Press coverage showed gatherings of people cheering, comics circled around with the Statue of Liberty hugging Obama for dear life, and it was literally like night and day in the way America was portrayed in the global eye… like I said, stuff to remember. I can believe in THAT change (cue campaign theme music.)

Sunday, January 18, 2009

French Night-Escargot

Our latest themed dinner party was French night and hosted at our house. We couldn't wait for this opportunity to play french music, drink all our french wine we literally carried on our backs through France, and feel thoroughly fancy...see that new dinnerware? Oh yeah.

Our menu was served in rounds and consisted of:

French Cheeses ( which made my house smell like a fart for a week) with fruit and bread.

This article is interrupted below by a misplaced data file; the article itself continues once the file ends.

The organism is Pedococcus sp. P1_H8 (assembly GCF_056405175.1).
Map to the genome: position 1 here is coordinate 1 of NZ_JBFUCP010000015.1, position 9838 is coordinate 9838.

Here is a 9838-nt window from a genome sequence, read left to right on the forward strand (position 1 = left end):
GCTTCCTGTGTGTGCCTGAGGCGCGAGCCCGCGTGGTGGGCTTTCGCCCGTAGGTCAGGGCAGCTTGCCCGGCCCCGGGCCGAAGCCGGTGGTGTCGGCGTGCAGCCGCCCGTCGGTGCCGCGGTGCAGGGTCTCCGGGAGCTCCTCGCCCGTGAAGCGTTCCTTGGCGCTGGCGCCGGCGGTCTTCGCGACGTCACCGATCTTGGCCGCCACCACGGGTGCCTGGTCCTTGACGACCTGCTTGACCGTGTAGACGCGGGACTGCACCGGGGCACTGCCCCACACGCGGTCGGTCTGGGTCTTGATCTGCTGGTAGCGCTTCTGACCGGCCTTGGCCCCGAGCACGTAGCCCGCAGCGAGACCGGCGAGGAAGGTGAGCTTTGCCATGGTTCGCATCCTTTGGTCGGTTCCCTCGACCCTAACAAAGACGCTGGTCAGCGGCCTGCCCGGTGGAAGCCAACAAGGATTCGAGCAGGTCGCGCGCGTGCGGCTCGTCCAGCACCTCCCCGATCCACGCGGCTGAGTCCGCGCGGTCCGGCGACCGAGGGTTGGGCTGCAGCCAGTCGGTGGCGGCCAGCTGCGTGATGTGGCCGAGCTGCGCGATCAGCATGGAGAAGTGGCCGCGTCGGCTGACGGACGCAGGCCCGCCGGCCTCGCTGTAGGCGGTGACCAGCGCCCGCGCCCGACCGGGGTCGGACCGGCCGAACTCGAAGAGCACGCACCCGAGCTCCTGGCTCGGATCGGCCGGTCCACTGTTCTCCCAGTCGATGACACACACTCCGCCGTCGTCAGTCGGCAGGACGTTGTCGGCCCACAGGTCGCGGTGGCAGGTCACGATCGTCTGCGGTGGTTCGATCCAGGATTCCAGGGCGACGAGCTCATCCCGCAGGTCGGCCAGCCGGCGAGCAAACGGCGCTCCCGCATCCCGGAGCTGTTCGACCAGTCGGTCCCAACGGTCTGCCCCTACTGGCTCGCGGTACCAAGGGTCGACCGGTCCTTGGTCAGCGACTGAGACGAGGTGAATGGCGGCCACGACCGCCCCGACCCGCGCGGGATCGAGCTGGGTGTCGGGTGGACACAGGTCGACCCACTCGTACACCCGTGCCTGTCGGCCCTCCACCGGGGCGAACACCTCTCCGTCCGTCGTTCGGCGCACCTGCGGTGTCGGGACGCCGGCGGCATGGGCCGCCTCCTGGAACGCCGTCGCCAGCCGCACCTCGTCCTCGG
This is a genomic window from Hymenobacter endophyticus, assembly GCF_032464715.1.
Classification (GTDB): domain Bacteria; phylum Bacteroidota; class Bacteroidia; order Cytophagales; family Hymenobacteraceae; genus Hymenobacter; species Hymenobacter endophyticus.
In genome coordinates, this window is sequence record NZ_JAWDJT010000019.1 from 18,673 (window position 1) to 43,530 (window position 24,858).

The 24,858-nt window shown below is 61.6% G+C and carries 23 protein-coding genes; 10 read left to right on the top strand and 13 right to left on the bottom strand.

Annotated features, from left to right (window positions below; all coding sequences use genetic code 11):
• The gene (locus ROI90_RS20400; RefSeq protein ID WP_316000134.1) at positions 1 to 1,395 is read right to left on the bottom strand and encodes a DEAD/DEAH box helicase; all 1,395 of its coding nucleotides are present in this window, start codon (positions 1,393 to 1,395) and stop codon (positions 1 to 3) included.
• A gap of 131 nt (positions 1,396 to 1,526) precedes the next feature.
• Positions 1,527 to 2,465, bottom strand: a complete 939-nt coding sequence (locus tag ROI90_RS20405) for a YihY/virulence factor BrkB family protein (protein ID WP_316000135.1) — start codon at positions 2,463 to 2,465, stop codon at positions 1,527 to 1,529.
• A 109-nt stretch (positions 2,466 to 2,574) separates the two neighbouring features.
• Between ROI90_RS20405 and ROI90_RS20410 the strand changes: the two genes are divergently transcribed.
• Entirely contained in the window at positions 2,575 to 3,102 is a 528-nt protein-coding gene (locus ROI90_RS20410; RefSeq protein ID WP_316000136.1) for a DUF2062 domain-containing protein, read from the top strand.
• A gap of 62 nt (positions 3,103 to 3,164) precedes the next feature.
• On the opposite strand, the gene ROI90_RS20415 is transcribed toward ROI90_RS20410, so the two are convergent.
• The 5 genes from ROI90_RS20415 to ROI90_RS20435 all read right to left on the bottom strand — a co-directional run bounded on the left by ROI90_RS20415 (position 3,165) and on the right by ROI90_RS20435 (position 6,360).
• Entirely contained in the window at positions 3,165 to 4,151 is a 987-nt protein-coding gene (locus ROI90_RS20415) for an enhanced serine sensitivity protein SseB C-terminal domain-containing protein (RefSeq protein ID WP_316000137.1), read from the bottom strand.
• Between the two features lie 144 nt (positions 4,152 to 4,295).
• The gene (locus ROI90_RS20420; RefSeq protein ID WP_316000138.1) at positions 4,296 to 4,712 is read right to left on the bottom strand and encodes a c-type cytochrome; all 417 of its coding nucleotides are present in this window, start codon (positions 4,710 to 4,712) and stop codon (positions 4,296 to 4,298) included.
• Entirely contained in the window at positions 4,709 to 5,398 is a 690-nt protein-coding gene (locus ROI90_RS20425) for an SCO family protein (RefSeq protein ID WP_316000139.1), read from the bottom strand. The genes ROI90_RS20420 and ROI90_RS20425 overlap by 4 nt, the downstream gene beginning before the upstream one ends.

Escargot ( provided by me and Aubrey- RECIPE BELOW)

French Onion Soup ( provided by me and Aubrey, too....recipe coming later)

Open Face Steak Sandwiches and garlic bread ( Tammy and John)

Coq a Vin ( Laura and Tanner)

Saffron Rice ( Mikaela)

Mashed Potatoes with Lemon and Rosemary ( April and Steven)

Apple Tarte ( April and Steven)

Blueberry Merlot Sorbet ( Mikaela)

Forgive me for my horrible pic but I was too busy devouring to snap a decent one:

Have you ever tried to make anyone eat Escargot? It's not easy. You have to rely on many tactics, not the least of which is peer pressure and the old line, "You'll never be able to say you had escargot!" Why does this work? Who ever tells their grandkids stories about the day they ate escargot? Well, we were successful in getting 8 out of 9 to try our version and got all around approval ( once, they stop thinking of it as a snail, of course.)